I am working on software unit tests these days, while I found most results in the web tend to use "unit testing" rather than "unit test". If you search "unit test" in google, you will see "unit testing" from wikipedia.

"Software testing" is also used more frequently than "software test".

From what I can get from dictionary. "testing" means the generic activity, and "test"means every small action in this activity.

Am I right?

Thank you!

test: countable noun A test is a deliberate action or experiment to find out how well something works.

testing: 2. uncountable noun Testing is the activity of testing something or someone in order to find out information.

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    As is usually the case, the -ing form emphasises the performing of the activity or, as you say, general practice, whereas the simpler noun focuses on the individual 'appraisal'. In school terms, testing is how data about how children are performing is obtained, while a French test is what you do on Friday say. Feb 6, 2018 at 9:19

2 Answers 2


I'm not sure why one has more usage than the other, maybe luck, but here's my interpretation of their meanings:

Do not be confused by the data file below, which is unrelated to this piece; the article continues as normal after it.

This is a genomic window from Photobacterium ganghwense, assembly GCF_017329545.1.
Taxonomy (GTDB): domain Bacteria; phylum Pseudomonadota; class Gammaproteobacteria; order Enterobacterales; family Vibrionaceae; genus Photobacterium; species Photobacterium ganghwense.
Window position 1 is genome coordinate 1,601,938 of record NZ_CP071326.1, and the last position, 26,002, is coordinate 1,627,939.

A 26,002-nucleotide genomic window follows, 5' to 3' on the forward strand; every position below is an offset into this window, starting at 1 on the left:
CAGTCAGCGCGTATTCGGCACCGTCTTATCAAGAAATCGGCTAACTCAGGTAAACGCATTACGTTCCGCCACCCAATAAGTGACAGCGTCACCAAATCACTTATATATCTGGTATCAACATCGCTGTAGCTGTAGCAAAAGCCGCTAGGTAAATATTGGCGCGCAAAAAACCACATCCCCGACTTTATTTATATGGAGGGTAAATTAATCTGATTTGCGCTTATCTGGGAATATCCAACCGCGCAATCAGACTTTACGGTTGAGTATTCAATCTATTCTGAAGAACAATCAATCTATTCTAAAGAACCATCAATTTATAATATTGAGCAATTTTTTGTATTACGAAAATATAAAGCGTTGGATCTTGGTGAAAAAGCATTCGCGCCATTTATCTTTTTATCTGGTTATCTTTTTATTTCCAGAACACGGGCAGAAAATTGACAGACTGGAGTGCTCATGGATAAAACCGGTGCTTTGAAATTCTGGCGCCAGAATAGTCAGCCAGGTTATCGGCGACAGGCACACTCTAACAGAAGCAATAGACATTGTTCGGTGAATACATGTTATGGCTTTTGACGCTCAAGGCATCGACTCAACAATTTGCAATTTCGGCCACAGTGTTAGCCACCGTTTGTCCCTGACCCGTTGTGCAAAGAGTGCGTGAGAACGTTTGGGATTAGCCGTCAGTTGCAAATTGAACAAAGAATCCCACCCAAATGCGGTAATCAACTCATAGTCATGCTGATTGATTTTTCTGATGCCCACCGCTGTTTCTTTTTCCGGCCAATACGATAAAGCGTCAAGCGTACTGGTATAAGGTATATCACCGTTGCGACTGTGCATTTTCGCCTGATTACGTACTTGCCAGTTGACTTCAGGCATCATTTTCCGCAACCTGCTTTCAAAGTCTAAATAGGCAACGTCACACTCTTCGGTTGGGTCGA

"Testing" would usually refer to the process of the test, e.g.

I am in the middle of testing the patient

I am testing the algorithm

"Test" would usually refer to the actual test in general, with no reference to time:

The midterm test is arriving!

How did you fail the test last week?

Have you prepared for the test today?


'test' and 'testing' are highly contextual, but there are two ways to aproach them. The first is singular and plural, where the word 'test' is singular and 'testing' is plural.

For example:

"I am performing a software test." - Singular

"I am testing software" - Plural

"I am runnning software tests" - Plural

The other way to aproach test and testing is specificity vs generalisation. 'Test' can refer to a specific type of action, where as 'testing' refers to a broader range of actions to provide the desired outcome.

For Example:

"I am running a software test." - specific. e.g. running a specific tes to find the cause of a problem

"I am testing software" - generalised. e.g. running a range of tests to find the cause of a problem.

Jobs titles often use 'testing' to reflect the generalisation of a range of specific tests.

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    'The word ... "testing" is plural' just doesn't work. It's an ing-form with both nounal and verbal affiliations, to varying degrees in different sentences; it is always seen as a composite and given singular form (no -s) and singular agreement (testing software/applications is ongoing). Yes, it references an ongoing procedure doubtless involving a plurality of tests (and possibly applications). Apr 7 at 14:56

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